Australia women's national soccer team
|Association||Football Federation Australia|
|Sub-confederation||AFF (South-East Asia)|
|Head coach||Alen Stajcic|
|Captain||Lisa De Vanna
|Most caps||Cheryl Salisbury (151)|
|Top scorer||Kate Gill (41)|
|FIFA ranking||9 1 (10 July 2015)|
|Highest FIFA ranking||8 (August 2013)|
|Lowest FIFA ranking||16 (October 2006)|
| Australia 2–2 New Zealand
Sutherland, Australia; 6 October 1979
| Australia 21–0 American Samoa
Auckland, New Zealand; 9 October 1998
| United States 9–1 Australia
Ambler, United States; 5 June 1997
|Appearances||6 (First in 1995)|
|Best result||Quarterfinal (2007, 2011, 2015)|
|Appearances||7 (First in 1983)|
|Best result||Winners (1995, 1998, 2003)|
|Appearances||6 (First in 1975)|
|Best result||Winners (2010)|
The Australian women's national soccer team represents Australia in international women's soccer. The team is controlled by the governing body for soccer in Australia, Football Federation Australia (FFA), which is currently a member of the Asian Football Confederation (AFC) and the regional ASEAN Football Federation (AFF) since leaving the Oceania Football Confederation (OFC) in 2006. The team's official nickname is the Matildas (from the song Waltzing Matilda), having been known as the Female Socceroos before 1995. The current team manager is Alen Stajcic.
Australia is a three-time OFC champion, one-time AFC champion and one-time AFF champion. The team has represented Australia at the FIFA Women's World Cup on five occasions and at the Olympics Games on two, although has won neither tournament. Immediately following the 2015 World Cup, Australia was ranked ninth in the world by FIFA.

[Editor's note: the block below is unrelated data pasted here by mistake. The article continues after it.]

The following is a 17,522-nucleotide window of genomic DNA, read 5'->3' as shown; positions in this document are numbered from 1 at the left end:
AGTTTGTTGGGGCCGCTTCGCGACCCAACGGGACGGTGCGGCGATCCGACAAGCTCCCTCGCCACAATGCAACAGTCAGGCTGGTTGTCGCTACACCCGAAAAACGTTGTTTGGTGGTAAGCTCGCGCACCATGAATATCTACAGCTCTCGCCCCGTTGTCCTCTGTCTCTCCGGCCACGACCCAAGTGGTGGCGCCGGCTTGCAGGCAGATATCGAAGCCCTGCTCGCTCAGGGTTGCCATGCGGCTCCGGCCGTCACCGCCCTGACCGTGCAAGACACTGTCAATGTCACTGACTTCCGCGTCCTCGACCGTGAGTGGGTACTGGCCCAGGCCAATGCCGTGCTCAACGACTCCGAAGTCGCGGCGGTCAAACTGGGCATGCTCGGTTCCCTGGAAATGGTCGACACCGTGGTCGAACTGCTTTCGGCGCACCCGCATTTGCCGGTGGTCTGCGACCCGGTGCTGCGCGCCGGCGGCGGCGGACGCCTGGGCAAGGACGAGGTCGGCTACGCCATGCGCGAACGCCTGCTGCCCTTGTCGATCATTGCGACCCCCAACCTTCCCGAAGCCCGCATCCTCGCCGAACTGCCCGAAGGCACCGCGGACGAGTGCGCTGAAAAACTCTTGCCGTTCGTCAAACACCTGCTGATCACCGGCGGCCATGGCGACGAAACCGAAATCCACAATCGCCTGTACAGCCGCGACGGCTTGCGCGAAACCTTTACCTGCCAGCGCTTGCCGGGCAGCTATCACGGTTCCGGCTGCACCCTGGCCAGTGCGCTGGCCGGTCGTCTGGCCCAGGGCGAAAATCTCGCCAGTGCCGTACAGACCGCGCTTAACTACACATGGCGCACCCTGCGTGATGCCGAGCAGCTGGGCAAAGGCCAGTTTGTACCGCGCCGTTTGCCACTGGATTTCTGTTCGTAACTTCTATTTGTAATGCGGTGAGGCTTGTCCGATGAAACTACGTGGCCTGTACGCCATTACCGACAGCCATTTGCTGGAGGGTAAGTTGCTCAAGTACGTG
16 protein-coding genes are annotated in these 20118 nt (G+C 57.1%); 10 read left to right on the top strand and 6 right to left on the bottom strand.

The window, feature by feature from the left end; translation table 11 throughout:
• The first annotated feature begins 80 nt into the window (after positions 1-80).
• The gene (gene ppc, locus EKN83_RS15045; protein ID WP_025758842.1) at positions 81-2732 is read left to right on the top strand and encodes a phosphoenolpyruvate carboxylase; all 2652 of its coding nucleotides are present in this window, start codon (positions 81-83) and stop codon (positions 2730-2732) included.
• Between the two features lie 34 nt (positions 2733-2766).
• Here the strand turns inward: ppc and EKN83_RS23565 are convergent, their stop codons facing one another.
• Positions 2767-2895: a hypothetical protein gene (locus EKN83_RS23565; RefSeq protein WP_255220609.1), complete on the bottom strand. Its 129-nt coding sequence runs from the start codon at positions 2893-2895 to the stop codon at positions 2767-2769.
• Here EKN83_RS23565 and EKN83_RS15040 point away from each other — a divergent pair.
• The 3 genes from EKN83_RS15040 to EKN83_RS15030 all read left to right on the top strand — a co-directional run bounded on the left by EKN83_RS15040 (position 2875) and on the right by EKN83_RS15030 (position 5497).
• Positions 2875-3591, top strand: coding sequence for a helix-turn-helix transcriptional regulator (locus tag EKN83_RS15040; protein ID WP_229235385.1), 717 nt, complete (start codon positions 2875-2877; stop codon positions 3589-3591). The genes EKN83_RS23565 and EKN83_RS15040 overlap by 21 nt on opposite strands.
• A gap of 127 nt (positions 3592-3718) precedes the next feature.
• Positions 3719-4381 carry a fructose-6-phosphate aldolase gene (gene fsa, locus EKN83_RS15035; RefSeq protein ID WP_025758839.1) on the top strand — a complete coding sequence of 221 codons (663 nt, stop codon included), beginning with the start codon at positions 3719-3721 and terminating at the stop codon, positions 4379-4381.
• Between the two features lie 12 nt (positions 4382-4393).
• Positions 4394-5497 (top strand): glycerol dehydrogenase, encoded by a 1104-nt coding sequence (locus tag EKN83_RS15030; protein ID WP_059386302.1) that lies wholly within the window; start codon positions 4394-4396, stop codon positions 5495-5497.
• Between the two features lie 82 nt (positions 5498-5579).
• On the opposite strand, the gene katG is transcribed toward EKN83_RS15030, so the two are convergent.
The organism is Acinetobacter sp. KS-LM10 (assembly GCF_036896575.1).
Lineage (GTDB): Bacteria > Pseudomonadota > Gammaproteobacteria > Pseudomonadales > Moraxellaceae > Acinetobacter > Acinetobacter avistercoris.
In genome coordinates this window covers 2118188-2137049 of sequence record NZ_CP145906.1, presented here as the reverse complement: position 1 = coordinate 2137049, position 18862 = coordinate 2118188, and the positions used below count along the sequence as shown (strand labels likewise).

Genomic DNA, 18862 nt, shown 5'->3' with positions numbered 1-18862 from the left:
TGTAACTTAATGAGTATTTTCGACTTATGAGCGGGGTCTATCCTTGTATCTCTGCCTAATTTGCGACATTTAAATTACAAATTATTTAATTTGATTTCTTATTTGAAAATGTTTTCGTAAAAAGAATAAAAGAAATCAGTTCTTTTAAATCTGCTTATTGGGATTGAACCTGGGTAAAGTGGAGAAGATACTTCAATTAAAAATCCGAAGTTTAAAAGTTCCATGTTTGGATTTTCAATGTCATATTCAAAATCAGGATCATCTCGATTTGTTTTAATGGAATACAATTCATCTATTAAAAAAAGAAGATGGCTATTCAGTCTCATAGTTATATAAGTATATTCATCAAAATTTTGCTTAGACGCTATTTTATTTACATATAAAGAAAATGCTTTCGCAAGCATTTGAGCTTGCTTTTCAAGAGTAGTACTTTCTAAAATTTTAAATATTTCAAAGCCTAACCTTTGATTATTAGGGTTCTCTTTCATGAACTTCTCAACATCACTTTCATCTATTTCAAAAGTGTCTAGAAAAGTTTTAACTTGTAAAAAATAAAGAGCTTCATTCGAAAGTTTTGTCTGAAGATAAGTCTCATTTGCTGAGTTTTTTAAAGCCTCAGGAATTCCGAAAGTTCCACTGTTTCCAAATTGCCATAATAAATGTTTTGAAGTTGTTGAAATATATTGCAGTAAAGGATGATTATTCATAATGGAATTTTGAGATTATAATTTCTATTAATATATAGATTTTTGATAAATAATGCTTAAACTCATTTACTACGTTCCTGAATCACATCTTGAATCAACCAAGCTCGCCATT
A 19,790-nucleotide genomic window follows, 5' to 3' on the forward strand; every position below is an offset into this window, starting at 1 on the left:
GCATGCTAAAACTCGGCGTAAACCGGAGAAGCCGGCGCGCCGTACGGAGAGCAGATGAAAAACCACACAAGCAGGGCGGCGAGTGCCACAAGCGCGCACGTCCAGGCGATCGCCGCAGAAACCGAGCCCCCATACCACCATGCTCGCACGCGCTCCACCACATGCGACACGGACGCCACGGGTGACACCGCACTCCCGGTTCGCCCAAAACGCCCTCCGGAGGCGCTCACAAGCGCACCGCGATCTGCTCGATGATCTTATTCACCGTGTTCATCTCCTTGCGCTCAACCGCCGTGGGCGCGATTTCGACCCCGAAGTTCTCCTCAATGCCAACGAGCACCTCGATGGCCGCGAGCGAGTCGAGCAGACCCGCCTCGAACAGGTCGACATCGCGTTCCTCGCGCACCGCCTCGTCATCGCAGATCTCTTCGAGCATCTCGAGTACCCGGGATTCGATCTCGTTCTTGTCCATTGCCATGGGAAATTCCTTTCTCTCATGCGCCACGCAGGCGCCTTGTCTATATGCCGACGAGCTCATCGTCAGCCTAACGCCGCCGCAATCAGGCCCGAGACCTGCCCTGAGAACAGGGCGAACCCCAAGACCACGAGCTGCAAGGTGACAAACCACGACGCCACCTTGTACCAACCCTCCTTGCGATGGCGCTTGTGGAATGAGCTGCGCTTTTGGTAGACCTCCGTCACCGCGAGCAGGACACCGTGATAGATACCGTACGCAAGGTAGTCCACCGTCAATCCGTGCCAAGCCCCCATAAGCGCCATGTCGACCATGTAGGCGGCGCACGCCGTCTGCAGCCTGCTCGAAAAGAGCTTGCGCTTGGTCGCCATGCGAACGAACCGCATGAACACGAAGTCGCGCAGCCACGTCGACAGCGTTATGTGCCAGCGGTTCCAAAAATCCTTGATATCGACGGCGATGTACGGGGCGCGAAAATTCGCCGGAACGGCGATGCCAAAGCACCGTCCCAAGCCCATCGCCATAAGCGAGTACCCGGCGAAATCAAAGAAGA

- 1 History
- 2 Coaching staff
- 3 Players
- 4 Matches
- 5 Competitive record
- 6 Honours
- 7 See also
- 8 References
- 9 Bibliography
- 10 External links
The Australian Women's Soccer Association (AWSA) was founded in 1974 and a representative Australian team competed at the following year's Asian Women's Championship. A national team made up primarily of players from New South Wales and Western Australia was sent to the 1978 inaugural World Women's Invitational Tournament, in Taipei, Taiwan. Australia played against club teams at the tournament and none of the players' appearances counted as official caps. Coached by Jim Selby, the selected players were: Sandra Brentnall (WA), Connie Byrnes (captain, NSW), Julie Clayton (WA), Kim Coates (NSW), Julie Dolan (NSW), Cindy Heydon (NSW), Barbara Kozak (WA), Sharon Loveless (WA), Toni McMahon (NSW), Sue Monteath (QLD), Sharon Pearson (NSW), Judy Pettitt (WA), Anna Senjuschenko (WA), Teresa Varadi (WA), Leigh Wardell (NSW) and Monika Werner (VIC).
Australia's first official international match was against New Zealand at Seymour Shaw Park, Miranda, New South Wales, Australia on Saturday 6 October 1979, as it was billed as the "1st Australian Women's International Soccer Test". The Australian team listed in the match programme was Sue Monteith (Qld), Shona Bass (Vic), Kim Coates (Vic), Dianna Hall (SA), Carla Grims (SA), Fiana McKenzie (SA), Sandra Brentnall (WA), Judith Pettit (WA), Sharon Mateljan (WA), Julie Clayton (WA), Cindy Heydon (NSW), Julie Dolan (NSW), Toni McMahon (NSW), Jamie Rosman (NSW), Rosie van Bruinessen (NSW) and Leigh Wardell (NSW). Jim Selby remained as coach and the managers were Noelene Stanley and Elaine Watson. A lack of resources meant Australia's first eight official matches were all against New Zealand.
Australia played in the first Oceania Cup in 1983 at New Caledonia, losing the final to New Zealand in extra time. It was the first time the Australians faced a team other than the "Football Ferns" of New Zealand. A team would not be assembled again until the next edition of the tournament in 1986 tournament in New Zealand, which featured Australia, New Zealand and Taiwan, as well as New Zealand's B team. Australia lost in the final again, beaten 4–1 by Taiwan.